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5. Take Advantage of Network-based IPS
Many of the network-based IPSes now have signatures that can detect and block spyware.

Antispyware signatures in tools like TippingPoint's (3Com) UnityOne and McAfee's IntruShield are effective in quashing spyware. They attempt to match specific signatures associated with the spyware installation process or communication with the spyware's controller. Because of the risk of accidentally blocking network traffic with a false positive, these network-based signatures tend to be less sensitive than the detection capabilities of host-based scanners. Still, they provide network-based signatures that augment host-based scanners.

Bleeding Snort offers Snort-based malware rules for IDS/IPS tools. This list contains signatures for almost 1,000 common spyware and other malware samples. With a Snort sensor on outbound HTTP traffic, you can use Snort to identify where spyware is installed in your network.

6. Enlist Outbound Web Proxies
Many large enterprises use a proxy for their outbound Web traffic, giving them a central point for controlling, logging, analyzing and filtering employees' surfing habits. But few organizations take advantage of these capabilities.

Some organizations are using Web proxies to block or detect spyware by running a commercial AV and antispyware scanning tool against the proxy's HTTP cache. Whenever the tool discovers

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known spyware specimens, it can block access to its site or alert the operations team as to which clients might be infected. Configured to run every hour, such a scan provides fairly quick notice of a potential infection without greatly impacting performance.

Also, many spyware programs alter the browser's user-agent string, a behavior you can use to detect installations. Every Web site the infected machine visits will receive the spyware's special user-agent string instead of the browser's default value. Some spyware/adware companies do this so that any participating Web sites associated with the spyware can easily recognize infected systems, allowing the companies to get paid for driving traffic to particular sites.

Another Bleeding Snort project turns this custom user-agent field against the spyware companies by offering a list of the most common user-agent types associated with spyware and aggressive advertisers. Some organizations are using custom filters at their outbound Web proxies or custom signatures in a network-based IPS/IDS based on the Bleeding Snort Spyware User-Agents list. When malicious user-agent types are discovered, users are directed to an internal Web site with instructions on how to proceed.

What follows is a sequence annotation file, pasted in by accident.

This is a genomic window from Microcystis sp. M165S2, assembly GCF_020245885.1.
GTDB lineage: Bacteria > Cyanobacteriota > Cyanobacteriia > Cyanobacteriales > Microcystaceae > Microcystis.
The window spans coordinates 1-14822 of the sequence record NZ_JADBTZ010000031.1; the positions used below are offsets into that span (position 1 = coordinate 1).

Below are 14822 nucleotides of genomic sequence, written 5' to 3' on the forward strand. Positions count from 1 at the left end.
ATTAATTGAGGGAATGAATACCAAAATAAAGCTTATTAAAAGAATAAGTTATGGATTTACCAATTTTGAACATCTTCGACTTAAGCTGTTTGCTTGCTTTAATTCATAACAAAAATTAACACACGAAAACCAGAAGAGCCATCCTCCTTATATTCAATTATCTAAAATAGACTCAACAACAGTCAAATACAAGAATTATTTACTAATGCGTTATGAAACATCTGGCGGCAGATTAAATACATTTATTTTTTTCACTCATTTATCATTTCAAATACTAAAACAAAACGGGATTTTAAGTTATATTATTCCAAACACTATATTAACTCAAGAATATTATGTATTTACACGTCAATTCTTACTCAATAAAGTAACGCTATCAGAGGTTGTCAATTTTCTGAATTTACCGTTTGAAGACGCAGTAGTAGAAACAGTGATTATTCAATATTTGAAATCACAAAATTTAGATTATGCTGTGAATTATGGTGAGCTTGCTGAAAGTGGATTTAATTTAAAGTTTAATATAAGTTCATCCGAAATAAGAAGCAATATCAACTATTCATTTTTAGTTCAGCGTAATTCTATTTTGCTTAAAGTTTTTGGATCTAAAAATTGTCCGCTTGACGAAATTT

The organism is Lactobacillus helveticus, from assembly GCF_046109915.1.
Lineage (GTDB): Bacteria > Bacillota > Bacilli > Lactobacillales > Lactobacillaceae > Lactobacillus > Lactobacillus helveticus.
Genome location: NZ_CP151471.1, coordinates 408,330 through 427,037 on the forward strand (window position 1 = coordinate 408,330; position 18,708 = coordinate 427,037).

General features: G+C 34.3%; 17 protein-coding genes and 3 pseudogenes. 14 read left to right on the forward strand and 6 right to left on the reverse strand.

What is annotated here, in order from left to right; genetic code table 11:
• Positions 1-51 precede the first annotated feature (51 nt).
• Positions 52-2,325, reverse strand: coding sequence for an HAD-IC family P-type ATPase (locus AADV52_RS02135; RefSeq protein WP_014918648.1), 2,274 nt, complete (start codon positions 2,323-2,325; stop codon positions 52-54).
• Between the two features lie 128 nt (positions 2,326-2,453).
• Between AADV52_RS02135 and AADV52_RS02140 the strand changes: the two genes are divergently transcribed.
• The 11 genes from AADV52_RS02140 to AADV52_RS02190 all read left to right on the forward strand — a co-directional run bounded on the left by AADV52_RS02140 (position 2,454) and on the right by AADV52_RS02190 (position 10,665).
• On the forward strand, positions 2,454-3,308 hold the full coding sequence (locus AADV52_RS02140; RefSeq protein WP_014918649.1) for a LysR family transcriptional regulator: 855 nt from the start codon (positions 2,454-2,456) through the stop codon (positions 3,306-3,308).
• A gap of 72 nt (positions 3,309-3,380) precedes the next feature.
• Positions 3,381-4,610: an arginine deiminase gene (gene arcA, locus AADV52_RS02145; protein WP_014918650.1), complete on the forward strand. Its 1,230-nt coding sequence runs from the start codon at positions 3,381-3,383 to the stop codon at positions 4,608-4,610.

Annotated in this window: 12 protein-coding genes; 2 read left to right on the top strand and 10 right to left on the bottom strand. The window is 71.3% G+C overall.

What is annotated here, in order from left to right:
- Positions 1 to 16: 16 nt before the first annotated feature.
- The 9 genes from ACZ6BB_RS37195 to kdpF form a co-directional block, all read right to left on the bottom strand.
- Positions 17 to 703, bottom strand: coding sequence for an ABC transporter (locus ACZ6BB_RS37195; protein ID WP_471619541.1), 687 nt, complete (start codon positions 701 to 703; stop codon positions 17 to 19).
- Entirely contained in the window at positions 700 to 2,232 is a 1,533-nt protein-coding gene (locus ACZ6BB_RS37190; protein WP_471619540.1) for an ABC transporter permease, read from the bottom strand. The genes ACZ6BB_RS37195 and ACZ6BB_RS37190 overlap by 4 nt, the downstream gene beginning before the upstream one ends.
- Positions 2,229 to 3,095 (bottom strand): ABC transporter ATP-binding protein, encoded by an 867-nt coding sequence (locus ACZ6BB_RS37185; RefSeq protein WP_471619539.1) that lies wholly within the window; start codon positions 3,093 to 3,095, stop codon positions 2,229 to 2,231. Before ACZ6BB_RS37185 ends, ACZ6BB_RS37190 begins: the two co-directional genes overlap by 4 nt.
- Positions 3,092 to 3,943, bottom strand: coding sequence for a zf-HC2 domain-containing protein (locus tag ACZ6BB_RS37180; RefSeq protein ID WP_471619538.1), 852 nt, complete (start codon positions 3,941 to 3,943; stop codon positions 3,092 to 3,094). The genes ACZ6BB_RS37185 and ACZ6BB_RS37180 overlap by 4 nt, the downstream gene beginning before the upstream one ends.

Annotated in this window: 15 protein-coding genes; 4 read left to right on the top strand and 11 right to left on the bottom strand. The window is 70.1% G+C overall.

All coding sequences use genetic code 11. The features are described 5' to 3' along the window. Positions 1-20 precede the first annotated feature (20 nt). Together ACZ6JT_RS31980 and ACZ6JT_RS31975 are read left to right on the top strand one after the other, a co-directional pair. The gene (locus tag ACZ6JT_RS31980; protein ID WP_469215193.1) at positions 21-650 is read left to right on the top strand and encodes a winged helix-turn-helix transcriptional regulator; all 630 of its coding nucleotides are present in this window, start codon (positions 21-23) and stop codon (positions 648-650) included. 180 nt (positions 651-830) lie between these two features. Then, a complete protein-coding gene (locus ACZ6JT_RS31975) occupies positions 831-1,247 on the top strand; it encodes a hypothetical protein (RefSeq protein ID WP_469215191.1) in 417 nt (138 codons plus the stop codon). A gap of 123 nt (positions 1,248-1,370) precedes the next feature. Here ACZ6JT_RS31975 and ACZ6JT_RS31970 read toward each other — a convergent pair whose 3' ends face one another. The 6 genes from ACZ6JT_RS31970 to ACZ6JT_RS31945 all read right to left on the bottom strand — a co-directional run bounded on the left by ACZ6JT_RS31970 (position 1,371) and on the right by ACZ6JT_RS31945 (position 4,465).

A handful of organizations are taking this user-agent idea further. For outbound proxy, network-based IPSes/ IDSes can log the user-agent string. You can then use a script to maintain a list of each unique internal IP address accessing the Internet, associate them with user-agent type and monitor for changes. If a given IP changes to another user-agent type in a predefined 24-hour span, there's a significant likelihood that it has been infected. Because it doesn't rely on a prepopulated spyware list, this approach can detect unknown spyware. Spyware User-Agent Detection (SUAD), a free script released by Intelguardians, can analyze Squid proxy logs for this suspicious behavior.

7. Leverage Startup Scripts
A final spyware detection tactic involves using Windows domains to deploy a client script that scans for common spyware files, processes and registry keys during system startup and user logon.

Data, rules and signatures for such scripts are available, including the Spyware Data Website, the Spybot S&D package and the Bleeding Snort malware rule list. When the startup script locates a spyware specimen, it either alerts the user with a dialog box or notifies a security manager.

Organizations have deployed in-house scripts, essentially creating their own customized antispyware scanning capability. Such scripts are typically configured to delete the spyware automatically; some organizations prefer to notify an admin for manual inspection and removal.

No Easy Replacements
Obviously, not every organization will employ each of these tactics, but you should consider the approaches that best suit your needs and infrastructure.

These strategies work in conjunction with enterprise antispyware products. Together, they create synergistic layers of antispyware defense that will help reduce your exposures.

This was first published in June 2005

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